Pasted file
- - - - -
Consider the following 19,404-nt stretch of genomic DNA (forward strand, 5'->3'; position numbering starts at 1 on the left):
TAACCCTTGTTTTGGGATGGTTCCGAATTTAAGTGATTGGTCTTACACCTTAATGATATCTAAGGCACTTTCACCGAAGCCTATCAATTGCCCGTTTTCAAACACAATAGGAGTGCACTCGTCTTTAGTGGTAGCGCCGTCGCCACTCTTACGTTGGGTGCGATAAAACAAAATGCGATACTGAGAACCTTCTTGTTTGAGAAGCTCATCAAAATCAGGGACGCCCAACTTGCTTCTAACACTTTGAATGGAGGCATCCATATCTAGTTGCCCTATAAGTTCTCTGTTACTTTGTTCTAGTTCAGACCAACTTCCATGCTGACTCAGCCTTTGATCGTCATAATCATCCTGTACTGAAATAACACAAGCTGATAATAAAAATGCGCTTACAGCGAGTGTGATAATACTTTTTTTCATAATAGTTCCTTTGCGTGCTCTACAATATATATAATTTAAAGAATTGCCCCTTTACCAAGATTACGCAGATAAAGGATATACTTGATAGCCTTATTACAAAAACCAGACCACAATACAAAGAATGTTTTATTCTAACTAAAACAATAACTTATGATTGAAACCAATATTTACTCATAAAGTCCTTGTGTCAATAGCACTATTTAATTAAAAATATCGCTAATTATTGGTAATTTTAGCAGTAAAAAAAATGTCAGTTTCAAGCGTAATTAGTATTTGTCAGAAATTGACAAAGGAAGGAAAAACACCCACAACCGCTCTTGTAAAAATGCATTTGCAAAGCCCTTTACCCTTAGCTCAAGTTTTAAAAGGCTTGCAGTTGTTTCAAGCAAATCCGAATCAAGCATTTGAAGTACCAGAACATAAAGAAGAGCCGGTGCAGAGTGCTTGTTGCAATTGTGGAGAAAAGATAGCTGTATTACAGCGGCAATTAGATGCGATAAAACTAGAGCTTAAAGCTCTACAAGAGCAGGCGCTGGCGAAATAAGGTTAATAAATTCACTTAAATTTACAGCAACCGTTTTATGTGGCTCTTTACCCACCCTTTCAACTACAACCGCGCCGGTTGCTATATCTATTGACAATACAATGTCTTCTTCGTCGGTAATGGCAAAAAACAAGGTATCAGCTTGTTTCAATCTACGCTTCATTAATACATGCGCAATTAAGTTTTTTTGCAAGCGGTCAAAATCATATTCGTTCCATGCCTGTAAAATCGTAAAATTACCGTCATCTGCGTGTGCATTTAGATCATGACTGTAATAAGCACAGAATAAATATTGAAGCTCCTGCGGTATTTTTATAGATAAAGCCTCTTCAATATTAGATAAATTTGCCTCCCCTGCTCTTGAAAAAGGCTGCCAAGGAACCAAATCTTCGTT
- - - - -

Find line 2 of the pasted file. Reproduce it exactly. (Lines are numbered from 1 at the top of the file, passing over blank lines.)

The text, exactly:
TAACCCTTGTTTTGGGATGGTTCCGAATTTAAGTGATTGGTCTTACACCTTAATGATATCTAAGGCACTTTCACCGAAGCCTATCAATTGCCCGTTTTCAAACACAATAGGAGTGCACTCGTCTTTAGTGGTAGCGCCGTCGCCACTCTTACGTTGGGTGCGATAAAACAAAATGCGATACTGAGAACCTTCTTGTTTGAGAAGCTCATCAAAATCAGGGACGCCCAACTTGCTTCTAACACTTTGAATGGAGGCATCCATATCTAGTTGCCCTATAAGTTCTCTGTTACTTTGTTCTAGTTCAGACCAACTTCCATGCTGACTCAGCCTTTGATCGTCATAATCATCCTGTACTGAAATAACACAAGCTGATAATAAAAATGCGCTTACAGCGAGTGTGATAATACTTTTTTTCATAATAGTTCCTTTGCGTGCTCTACAATATATATAATTTAAAGAATTGCCCCTTTACCAAGATTACGCAGATAAAGGATATACTTGATAGCCTTATTACAAAAACCAGACCACAATACAAAGAATGTTTTATTCTAACTAAAACAATAACTTATGATTGAAACCAATATTTACTCATAAAGTCCTTGTGTCAATAGCACTATTTAATTAAAAATATCGCTAATTATTGGTAATTTTAGCAGTAAAAAAAATGTCAGTTTCAAGCGTAATTAGTATTTGTCAGAAATTGACAAAGGAAGGAAAAACACCCACAACCGCTCTTGTAAAAATGCATTTGCAAAGCCCTTTACCCTTAGCTCAAGTTTTAAAAGGCTTGCAGTTGTTTCAAGCAAATCCGAATCAAGCATTTGAAGTACCAGAACATAAAGAAGAGCCGGTGCAGAGTGCTTGTTGCAATTGTGGAGAAAAGATAGCTGTATTACAGCGGCAATTAGATGCGATAAAACTAGAGCTTAAAGCTCTACAAGAGCAGGCGCTGGCGAAATAAGGTTAATAAATTCACTTAAATTTACAGCAACCGTTTTATGTGGCTCTTTACCCACCCTTTCAACTACAACCGCGCCGGTTGCTATATCTATTGACAATACAATGTCTTCTTCGTCGGTAATGGCAAAAAACAAGGTATCAGCTTGTTTCAATCTACGCTTCATTAATACATGCGCAATTAAGTTTTTTTGCAAGCGGTCAAAATCATATTCGTTCCATGCCTGTAAAATCGTAAAATTACCGTCATCTGCGTGTGCATTTAGATCATGACTGTAATAAGCACAGAATAAATATTGAAGCTCCTGCGGTATTTTTATAGATAAAGCCTCTTCAATATTAGATAAATTTGCCTCCCCTGCTCTTGAAAAAGGCTGCCAAGGAACCAAATCTTCGTT